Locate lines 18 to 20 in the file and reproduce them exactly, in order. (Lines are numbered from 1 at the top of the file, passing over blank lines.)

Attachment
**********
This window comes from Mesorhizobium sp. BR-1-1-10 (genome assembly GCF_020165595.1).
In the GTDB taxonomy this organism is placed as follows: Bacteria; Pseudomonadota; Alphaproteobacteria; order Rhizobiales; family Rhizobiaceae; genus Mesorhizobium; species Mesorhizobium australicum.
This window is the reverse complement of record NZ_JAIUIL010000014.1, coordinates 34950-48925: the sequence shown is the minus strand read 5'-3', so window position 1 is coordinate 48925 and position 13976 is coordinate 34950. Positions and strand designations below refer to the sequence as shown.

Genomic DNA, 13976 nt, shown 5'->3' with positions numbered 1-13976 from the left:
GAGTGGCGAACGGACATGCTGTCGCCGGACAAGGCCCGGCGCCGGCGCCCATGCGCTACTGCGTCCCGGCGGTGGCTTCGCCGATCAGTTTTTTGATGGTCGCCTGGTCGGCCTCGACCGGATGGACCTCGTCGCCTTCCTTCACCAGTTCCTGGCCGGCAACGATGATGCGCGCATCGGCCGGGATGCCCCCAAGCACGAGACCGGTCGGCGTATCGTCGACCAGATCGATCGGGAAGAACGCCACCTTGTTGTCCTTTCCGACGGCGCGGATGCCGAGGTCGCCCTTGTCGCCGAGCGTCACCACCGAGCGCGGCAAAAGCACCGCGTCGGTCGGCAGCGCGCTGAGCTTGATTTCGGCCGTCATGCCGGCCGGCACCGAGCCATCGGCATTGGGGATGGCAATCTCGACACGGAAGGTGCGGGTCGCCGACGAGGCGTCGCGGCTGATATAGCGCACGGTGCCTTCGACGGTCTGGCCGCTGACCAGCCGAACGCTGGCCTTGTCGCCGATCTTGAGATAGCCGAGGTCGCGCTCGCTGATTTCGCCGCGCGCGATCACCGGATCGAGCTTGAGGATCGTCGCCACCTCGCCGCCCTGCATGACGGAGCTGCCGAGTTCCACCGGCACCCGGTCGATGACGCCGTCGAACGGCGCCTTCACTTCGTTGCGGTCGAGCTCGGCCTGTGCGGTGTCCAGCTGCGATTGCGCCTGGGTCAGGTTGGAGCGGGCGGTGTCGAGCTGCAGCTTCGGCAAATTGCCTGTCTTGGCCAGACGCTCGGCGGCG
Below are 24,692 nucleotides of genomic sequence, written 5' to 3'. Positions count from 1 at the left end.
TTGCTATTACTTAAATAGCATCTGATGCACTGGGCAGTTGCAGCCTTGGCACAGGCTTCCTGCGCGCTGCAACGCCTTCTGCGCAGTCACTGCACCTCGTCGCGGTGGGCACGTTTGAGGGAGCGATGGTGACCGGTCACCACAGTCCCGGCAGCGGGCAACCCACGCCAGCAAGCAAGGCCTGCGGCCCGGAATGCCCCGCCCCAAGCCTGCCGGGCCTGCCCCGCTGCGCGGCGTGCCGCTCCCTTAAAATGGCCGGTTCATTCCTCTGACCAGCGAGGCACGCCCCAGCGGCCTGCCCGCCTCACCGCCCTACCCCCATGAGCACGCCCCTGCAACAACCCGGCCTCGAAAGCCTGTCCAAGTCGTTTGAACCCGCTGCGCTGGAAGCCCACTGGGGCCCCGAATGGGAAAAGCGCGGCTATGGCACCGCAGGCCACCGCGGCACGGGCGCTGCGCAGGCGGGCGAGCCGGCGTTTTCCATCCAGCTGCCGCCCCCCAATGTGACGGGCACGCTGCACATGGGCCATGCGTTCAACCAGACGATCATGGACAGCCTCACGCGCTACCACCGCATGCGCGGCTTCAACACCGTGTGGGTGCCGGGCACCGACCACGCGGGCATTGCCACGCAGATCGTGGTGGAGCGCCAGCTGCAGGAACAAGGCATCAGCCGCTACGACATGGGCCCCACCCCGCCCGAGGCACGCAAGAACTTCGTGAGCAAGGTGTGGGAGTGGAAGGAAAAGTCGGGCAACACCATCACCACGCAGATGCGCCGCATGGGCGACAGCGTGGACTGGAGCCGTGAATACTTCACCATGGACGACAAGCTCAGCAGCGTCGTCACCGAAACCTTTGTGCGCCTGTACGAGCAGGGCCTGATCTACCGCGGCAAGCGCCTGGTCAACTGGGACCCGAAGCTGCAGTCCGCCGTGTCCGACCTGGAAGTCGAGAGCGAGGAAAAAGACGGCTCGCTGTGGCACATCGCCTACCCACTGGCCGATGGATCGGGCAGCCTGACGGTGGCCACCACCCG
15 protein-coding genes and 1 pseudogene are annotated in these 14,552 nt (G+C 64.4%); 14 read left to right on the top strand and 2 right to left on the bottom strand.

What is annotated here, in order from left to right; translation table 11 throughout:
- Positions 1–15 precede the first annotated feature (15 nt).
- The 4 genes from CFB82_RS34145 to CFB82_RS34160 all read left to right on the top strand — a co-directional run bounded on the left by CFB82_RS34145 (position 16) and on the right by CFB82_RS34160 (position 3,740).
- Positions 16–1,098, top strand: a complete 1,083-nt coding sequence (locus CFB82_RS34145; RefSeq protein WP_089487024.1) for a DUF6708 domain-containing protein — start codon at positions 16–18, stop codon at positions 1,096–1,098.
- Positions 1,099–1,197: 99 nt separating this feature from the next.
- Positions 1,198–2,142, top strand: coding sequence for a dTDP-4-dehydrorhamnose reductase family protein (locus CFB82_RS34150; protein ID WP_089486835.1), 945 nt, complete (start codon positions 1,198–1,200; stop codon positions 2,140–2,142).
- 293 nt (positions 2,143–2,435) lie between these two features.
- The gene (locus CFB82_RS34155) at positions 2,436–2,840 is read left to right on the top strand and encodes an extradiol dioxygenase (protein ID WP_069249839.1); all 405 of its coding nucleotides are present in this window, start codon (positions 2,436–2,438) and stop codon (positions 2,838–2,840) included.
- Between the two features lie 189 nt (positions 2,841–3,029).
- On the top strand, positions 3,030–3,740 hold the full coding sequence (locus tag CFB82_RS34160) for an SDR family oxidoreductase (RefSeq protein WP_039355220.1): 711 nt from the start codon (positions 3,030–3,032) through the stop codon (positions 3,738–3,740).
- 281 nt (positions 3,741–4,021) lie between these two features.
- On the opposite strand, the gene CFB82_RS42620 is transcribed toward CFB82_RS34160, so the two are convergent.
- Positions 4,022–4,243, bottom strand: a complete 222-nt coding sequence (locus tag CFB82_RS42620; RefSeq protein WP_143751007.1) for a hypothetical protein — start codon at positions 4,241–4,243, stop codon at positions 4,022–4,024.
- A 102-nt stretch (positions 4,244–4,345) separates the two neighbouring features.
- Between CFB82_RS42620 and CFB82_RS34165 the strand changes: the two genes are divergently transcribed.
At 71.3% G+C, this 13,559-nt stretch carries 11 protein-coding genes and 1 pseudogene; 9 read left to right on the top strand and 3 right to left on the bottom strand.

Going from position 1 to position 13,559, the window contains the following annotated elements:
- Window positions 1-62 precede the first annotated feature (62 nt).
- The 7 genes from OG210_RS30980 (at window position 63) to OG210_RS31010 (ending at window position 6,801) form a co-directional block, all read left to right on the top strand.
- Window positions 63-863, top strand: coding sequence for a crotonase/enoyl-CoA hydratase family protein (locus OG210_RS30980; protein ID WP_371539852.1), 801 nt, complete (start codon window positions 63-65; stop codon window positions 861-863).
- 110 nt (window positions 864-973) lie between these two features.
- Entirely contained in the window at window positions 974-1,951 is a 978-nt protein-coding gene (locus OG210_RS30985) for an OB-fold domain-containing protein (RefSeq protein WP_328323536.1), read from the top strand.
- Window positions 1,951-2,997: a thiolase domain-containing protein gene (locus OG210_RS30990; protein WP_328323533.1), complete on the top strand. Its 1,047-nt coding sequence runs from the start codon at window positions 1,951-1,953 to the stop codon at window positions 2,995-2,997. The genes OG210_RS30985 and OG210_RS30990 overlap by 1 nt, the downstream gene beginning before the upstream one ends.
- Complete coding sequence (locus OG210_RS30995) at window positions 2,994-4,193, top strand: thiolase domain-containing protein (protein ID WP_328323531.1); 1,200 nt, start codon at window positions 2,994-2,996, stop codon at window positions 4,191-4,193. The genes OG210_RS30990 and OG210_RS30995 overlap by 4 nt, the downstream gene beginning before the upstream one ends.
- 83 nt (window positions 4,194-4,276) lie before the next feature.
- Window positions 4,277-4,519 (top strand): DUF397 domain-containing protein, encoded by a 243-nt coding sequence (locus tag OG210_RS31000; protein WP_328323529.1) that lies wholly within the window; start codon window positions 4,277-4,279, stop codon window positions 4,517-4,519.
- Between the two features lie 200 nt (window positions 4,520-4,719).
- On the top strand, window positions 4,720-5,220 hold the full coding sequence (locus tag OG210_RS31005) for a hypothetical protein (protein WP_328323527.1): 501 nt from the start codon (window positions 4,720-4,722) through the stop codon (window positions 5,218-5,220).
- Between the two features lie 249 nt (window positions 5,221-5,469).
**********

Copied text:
- On the top strand, positions 3,030–3,740 hold the full coding sequence (locus tag CFB82_RS34160) for an SDR family oxidoreductase (RefSeq protein WP_039355220.1): 711 nt from the start codon (positions 3,030–3,032) through the stop codon (positions 3,738–3,740).
- 281 nt (positions 3,741–4,021) lie between these two features.
- On the opposite strand, the gene CFB82_RS42620 is transcribed toward CFB82_RS34160, so the two are convergent.